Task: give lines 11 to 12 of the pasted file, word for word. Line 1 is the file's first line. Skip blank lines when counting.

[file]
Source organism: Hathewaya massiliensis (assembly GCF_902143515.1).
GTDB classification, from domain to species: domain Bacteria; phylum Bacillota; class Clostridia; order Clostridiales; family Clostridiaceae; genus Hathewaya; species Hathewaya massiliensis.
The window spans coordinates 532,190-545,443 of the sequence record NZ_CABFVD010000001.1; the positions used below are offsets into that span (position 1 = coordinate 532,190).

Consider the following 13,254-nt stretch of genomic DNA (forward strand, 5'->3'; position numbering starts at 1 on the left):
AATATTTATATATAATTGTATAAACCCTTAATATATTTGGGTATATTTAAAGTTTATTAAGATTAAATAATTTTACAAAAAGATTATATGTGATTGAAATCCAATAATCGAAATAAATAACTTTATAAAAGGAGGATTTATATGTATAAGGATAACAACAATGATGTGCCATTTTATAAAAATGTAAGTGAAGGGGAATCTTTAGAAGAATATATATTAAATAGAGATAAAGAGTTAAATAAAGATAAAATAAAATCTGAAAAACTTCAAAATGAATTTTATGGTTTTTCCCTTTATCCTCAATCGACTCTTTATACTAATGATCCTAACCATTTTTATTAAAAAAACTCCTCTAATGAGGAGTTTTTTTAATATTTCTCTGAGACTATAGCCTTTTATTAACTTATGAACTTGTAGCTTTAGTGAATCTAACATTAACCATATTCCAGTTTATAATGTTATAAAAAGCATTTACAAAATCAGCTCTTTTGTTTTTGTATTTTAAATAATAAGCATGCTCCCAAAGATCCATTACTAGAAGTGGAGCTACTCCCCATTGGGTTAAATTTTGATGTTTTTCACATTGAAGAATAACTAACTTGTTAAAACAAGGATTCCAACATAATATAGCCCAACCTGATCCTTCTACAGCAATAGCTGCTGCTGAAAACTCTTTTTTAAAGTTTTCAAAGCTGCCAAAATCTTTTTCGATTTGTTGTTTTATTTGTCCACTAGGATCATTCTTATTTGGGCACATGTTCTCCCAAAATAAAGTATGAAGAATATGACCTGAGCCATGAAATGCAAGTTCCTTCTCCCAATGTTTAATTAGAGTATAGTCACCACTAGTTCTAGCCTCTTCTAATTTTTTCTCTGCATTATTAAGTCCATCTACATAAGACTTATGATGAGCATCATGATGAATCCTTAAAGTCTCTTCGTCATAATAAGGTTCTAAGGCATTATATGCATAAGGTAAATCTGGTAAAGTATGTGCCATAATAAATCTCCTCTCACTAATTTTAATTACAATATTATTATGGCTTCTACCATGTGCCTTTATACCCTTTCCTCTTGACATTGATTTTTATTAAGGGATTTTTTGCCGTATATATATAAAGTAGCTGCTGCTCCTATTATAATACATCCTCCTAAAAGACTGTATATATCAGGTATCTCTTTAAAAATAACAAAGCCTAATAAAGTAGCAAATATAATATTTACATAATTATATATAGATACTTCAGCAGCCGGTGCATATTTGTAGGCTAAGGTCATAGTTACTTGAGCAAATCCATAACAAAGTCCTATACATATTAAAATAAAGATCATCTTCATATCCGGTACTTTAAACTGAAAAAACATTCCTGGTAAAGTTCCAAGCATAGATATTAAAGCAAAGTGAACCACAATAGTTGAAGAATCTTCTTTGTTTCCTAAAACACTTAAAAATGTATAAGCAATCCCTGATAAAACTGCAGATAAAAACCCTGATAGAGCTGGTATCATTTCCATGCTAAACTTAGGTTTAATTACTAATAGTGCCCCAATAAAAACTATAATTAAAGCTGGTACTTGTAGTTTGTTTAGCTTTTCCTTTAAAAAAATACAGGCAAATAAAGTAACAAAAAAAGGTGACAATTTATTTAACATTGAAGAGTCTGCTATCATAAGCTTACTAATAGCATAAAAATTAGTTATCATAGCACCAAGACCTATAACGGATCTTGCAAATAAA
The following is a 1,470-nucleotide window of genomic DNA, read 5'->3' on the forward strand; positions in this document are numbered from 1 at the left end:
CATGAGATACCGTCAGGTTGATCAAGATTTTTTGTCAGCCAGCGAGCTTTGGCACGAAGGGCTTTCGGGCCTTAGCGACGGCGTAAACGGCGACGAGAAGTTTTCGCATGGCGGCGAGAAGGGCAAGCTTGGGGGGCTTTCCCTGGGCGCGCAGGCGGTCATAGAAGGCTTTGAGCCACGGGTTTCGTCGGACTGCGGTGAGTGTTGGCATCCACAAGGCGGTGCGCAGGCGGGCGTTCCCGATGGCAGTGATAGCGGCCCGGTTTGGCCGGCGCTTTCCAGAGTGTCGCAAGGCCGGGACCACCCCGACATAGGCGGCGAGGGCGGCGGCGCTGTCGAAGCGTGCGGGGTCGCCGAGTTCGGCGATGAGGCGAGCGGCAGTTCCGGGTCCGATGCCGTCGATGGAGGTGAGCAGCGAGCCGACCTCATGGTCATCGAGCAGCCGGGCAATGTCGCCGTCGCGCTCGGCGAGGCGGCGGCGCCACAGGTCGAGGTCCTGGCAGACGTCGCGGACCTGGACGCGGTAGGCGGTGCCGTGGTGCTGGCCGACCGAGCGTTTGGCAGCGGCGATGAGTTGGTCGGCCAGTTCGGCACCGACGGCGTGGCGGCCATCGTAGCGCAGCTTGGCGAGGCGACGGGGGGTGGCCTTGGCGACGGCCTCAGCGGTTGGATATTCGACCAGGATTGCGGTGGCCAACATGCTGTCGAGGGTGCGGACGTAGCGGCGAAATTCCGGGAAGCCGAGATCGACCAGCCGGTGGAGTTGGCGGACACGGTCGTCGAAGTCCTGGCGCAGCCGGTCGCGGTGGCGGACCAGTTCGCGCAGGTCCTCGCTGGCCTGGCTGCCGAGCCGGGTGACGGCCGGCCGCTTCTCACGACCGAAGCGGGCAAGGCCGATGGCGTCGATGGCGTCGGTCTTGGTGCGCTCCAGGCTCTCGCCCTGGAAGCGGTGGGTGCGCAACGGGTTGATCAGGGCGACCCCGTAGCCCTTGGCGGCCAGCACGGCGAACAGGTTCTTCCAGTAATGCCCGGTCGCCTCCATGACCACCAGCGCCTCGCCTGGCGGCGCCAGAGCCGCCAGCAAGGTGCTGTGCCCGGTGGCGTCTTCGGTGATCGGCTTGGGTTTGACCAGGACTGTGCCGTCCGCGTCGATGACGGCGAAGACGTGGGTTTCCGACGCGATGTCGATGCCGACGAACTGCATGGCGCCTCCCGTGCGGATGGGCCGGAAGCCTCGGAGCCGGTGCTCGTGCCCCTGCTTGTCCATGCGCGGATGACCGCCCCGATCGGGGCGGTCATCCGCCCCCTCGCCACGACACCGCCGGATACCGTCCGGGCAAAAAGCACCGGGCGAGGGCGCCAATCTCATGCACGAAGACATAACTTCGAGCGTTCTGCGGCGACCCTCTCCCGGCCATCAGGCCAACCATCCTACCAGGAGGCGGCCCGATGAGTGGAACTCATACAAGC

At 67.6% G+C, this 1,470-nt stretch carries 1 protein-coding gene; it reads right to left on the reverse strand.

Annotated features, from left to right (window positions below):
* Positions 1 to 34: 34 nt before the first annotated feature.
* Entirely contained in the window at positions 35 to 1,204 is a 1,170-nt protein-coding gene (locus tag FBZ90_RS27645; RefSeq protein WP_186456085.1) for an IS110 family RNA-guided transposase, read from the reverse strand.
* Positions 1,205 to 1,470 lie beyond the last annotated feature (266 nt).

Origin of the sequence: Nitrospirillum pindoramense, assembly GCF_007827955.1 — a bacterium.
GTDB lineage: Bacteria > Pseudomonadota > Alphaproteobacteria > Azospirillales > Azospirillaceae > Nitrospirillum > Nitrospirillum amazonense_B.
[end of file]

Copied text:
* Entirely contained in the window at positions 35 to 1,204 is a 1,170-nt protein-coding gene (locus tag FBZ90_RS27645; RefSeq protein WP_186456085.1) for an IS110 family RNA-guided transposase, read from the reverse strand.
* Positions 1,205 to 1,470 lie beyond the last annotated feature (266 nt).